BETHESDA, Maryland – A new play titled “On the Far End” debuted its first public table reading April 29 and May 1 at the National Capital Play Festival. The play is about the life of Muscogee activist leader, Ella Jean Chaudhuri. The story’s themes focus on Muscogee culture, history and issues. The play is written and performed by Mary Kathryn Nagle, a Cherokee Citizen and the daughter-in-law of Ella Jean Chaudhuri.
Nagle’s husband and Ella Jean’s son, Jonodev Chaudhuri was ecstatic about the production.“I was very thankful and honored that Mary Kathryn was willing to take on mom’s life story as the subject matter for her next play.” Jonodev Chaudhuri said. “It’s especially fitting to be talking to you about this play the day after mother’s day, mom passed away 25 years ago this year.”
The play’s plot details major events from Ella Jean Chaudhuri’s life including fleeing a Native American boarding school, her marriage to a Bengali scholar, and major advocacy for Native Americans. Issues that the play tackles include alcoholism, mental health, tribal sovereignty, land rights and the Sterilization of Native American Women. “The play that M.K. (Mary Kathryn) has written is about my mom, but she uses my mom’s life to tell a universal Native story that encapsulates all sorts of policy developments of the 20th century,” Jonodev Chaudhuri said.
The title, “On the Far End” is a reference to the landmark Supreme Court opinion on McGirt v. Oklahoma, which upheld the Muscogee (Creek) Nation’s sovereignty.
Ella Jean Chaudhuri’s extensive career in Native American advocacy made her the perfect subject for a two hour theatrical production. She was the Executive Director of the Tucson Indian Center that provided tutoring, employee assistance, alcohol counseling, and Native American health issues. She even opened the first off-reservation Indian Health clinic in Tucson, and was the recipient of numerous awards and honors for her advocacy efforts.
Ella Jean Chaudhuri’s advocacy efforts could only be matched by her storytelling abilities. Her talents were found across many different mediums including stage, literature and traditional oral storytelling. Ella Jean Chaudhuri co-authored the book “A Sacred Path: the way of the Muscogee Creeks” with her husband, Joyotpaul.
A playwright herself, Ella Jean Chaudhuri penned a musical comedy called “Indians Discover Christopher Columbus” on the 500th anniversary of Christopher Columbus’ arrival in America. It was only fitting that her own story would be brought to life on stage by Nagle.
Although Nagle never met Ella Jean Chaudhuri herself, she was the natural choice to tell the story in a theatrical setting. Nagle’s career has many parallels to Ella Jean Chaudhuri’s, they are both advocates for Native American issues and stage playwrights. Nagle’s playwright credits include “Sovereignty”, “Manahatta” and “Return to Niobrara”.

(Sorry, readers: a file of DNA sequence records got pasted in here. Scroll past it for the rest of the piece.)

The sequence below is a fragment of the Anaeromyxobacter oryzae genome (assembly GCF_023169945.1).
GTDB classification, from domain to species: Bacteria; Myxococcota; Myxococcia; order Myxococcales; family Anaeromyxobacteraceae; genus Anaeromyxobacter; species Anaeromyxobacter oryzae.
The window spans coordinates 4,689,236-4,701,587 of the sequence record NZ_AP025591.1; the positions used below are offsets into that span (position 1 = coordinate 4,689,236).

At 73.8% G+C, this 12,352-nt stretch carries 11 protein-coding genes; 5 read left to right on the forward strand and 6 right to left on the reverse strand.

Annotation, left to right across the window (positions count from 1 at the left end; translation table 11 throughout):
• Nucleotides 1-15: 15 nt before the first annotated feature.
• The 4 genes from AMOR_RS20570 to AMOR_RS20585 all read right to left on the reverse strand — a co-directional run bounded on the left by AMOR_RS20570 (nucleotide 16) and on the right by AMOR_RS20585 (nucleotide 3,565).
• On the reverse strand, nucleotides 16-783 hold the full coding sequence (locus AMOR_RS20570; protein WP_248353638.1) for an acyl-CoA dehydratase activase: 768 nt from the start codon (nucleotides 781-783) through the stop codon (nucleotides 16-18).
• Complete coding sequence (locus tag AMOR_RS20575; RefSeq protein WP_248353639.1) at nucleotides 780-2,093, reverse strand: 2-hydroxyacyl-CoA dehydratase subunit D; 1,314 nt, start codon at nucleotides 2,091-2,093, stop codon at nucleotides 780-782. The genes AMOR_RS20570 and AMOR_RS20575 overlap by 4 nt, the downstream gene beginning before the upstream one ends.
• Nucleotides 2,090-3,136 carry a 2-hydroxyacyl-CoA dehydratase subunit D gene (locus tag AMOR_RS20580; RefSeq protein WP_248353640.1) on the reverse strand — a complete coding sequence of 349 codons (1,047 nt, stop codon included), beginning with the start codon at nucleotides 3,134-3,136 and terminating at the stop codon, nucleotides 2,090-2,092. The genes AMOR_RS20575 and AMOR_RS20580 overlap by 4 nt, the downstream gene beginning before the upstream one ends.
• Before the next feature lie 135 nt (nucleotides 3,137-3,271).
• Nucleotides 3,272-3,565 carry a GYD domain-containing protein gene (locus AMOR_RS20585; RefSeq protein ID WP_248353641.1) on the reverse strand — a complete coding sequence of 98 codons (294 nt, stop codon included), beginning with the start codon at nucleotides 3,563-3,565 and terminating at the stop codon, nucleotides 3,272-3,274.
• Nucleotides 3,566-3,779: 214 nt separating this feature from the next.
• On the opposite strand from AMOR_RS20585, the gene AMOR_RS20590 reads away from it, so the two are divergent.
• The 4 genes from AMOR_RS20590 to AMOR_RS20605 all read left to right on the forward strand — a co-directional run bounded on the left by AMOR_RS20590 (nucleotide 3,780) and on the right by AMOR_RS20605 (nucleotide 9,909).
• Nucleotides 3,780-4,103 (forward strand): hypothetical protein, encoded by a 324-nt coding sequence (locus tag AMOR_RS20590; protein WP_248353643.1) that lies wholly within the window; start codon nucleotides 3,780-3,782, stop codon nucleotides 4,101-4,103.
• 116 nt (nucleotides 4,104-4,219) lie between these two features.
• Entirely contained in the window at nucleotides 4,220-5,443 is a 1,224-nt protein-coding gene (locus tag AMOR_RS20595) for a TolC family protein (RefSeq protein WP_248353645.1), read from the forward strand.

Nagle worked very closely with her husband, Jonedev Chaudhuri, to tell a story that respectfully portrayed the play’s main heroine. “Her life was pretty amazing, everything she survived, everything she fought for, everything she achieved.” Nagle said. “The struggles she had are just very real, balancing her incredibly hard work as an activist with being a mother and raising her children”.
Although a table reading is not the final product in a stage production, it provides opportunities for the production team to see how an audience reacts to the story. From there, adjustments are made to make the story more engaging. The table read for “On the Far End” was not only attended by the family of Nagle and Jonodev Chaudhuri, but distinguished Muscogee citizens as well.
The table read also presented advocacy opportunities on current tribal issues.“Right now Creek Nation is almost in an existential battle to try to protect and implement the historic McGirt Decision, having federal officials there understand that these stories aren’t just about abstract notions of law and sovereignty, they speak to the heart of our experiences as Native people” Jonodev Chaudhuri said.
Jonodev Chaudhuri believes the play is important in empowering the next generation of Indigenous people. “When we talked about this play the hope was that the play would provide a road map for younger Natives who also have their own struggles in their lives, trying to live a life of purpose, maybe a life of activism or advocacy, while being true to their roots.” Jonodev Chaudhuri said.
The play is currently seeking to hire Native Americans to work on the production as actresses, costume designers, and lighting designers. Nagle said they are also seeking to hire a Muscogee cultural consultant to make sure all aspects of the Muscogee culture and language are authentically portrayed.
“On the Far End” is set to debut at the Roundhouse Theater April 2023.